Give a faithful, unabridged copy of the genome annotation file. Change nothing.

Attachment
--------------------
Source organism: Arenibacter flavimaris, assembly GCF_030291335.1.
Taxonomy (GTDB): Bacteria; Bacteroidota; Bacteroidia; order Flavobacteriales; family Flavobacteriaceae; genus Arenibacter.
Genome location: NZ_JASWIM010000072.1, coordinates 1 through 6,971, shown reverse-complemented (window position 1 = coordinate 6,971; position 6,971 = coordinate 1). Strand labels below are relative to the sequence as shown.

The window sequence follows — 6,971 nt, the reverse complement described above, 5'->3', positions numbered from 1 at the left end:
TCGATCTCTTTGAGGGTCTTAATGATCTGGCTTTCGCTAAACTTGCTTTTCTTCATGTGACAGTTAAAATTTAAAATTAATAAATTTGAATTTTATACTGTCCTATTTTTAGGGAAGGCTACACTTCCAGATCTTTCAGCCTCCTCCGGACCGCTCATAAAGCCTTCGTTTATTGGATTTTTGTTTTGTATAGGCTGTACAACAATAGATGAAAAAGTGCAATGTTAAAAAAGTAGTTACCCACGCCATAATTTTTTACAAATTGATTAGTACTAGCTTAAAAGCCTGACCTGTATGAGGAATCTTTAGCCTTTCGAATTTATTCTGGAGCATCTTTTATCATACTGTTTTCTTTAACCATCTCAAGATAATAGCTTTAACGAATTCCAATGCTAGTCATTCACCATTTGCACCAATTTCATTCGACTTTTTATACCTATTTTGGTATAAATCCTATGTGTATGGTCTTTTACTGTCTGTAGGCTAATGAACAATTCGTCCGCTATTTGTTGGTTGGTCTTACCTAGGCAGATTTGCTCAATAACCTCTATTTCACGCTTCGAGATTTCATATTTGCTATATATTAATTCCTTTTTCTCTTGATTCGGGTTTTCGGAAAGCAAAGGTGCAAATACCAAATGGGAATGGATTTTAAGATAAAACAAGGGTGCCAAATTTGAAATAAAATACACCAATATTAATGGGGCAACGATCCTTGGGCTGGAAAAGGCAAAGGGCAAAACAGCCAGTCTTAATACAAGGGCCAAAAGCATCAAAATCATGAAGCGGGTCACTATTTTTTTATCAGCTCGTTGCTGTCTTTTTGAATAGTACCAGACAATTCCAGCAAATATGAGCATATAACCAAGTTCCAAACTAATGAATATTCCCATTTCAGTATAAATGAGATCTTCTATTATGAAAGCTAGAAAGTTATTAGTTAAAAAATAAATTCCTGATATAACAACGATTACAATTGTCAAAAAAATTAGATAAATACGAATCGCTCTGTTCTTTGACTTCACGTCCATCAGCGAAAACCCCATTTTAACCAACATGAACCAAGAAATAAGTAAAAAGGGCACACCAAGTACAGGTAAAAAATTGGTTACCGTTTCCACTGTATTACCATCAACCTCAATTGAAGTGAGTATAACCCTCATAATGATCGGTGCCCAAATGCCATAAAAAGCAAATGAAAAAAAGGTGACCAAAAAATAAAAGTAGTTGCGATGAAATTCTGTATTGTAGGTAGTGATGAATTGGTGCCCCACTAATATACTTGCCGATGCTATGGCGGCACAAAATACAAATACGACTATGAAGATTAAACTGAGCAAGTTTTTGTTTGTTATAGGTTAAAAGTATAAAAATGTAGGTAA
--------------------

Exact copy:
Source organism: Arenibacter flavimaris, assembly GCF_030291335.1.
Taxonomy (GTDB): Bacteria; Bacteroidota; Bacteroidia; order Flavobacteriales; family Flavobacteriaceae; genus Arenibacter.
Genome location: NZ_JASWIM010000072.1, coordinates 1 through 6,971, shown reverse-complemented (window position 1 = coordinate 6,971; position 6,971 = coordinate 1). Strand labels below are relative to the sequence as shown.

The window sequence follows — 6,971 nt, the reverse complement described above, 5'->3', positions numbered from 1 at the left end:
TCGATCTCTTTGAGGGTCTTAATGATCTGGCTTTCGCTAAACTTGCTTTTCTTCATGTGACAGTTAAAATTTAAAATTAATAAATTTGAATTTTATACTGTCCTATTTTTAGGGAAGGCTACACTTCCAGATCTTTCAGCCTCCTCCGGACCGCTCATAAAGCCTTCGTTTATTGGATTTTTGTTTTGTATAGGCTGTACAACAATAGATGAAAAAGTGCAATGTTAAAAAAGTAGTTACCCACGCCATAATTTTTTACAAATTGATTAGTACTAGCTTAAAAGCCTGACCTGTATGAGGAATCTTTAGCCTTTCGAATTTATTCTGGAGCATCTTTTATCATACTGTTTTCTTTAACCATCTCAAGATAATAGCTTTAACGAATTCCAATGCTAGTCATTCACCATTTGCACCAATTTCATTCGACTTTTTATACCTATTTTGGTATAAATCCTATGTGTATGGTCTTTTACTGTCTGTAGGCTAATGAACAATTCGTCCGCTATTTGTTGGTTGGTCTTACCTAGGCAGATTTGCTCAATAACCTCTATTTCACGCTTCGAGATTTCATATTTGCTATATATTAATTCCTTTTTCTCTTGATTCGGGTTTTCGGAAAGCAAAGGTGCAAATACCAAATGGGAATGGATTTTAAGATAAAACAAGGGTGCCAAATTTGAAATAAAATACACCAATATTAATGGGGCAACGATCCTTGGGCTGGAAAAGGCAAAGGGCAAAACAGCCAGTCTTAATACAAGGGCCAAAAGCATCAAAATCATGAAGCGGGTCACTATTTTTTTATCAGCTCGTTGCTGTCTTTTTGAATAGTACCAGACAATTCCAGCAAATATGAGCATATAACCAAGTTCCAAACTAATGAATATTCCCATTTCAGTATAAATGAGATCTTCTATTATGAAAGCTAGAAAGTTATTAGTTAAAAAATAAATTCCTGATATAACAACGATTACAATTGTCAAAAAAATTAGATAAATACGAATCGCTCTGTTCTTTGACTTCACGTCCATCAGCGAAAACCCCATTTTAACCAACATGAACCAAGAAATAAGTAAAAAGGGCACACCAAGTACAGGTAAAAAATTGGTTACCGTTTCCACTGTATTACCATCAACCTCAATTGAAGTGAGTATAACCCTCATAATGATCGGTGCCCAAATGCCATAAAAAGCAAATGAAAAAAAGGTGACCAAAAAATAAAAGTAGTTGCGATGAAATTCTGTATTGTAGGTAGTGATGAATTGGTGCCCCACTAATATACTTGCCGATGCTATGGCGGCACAAAATACAAATACGACTATGAAGATTAAACTGAGCAAGTTTTTGTTTGTTATAGGTTAAAAGTATAAAAATGTAGGTAA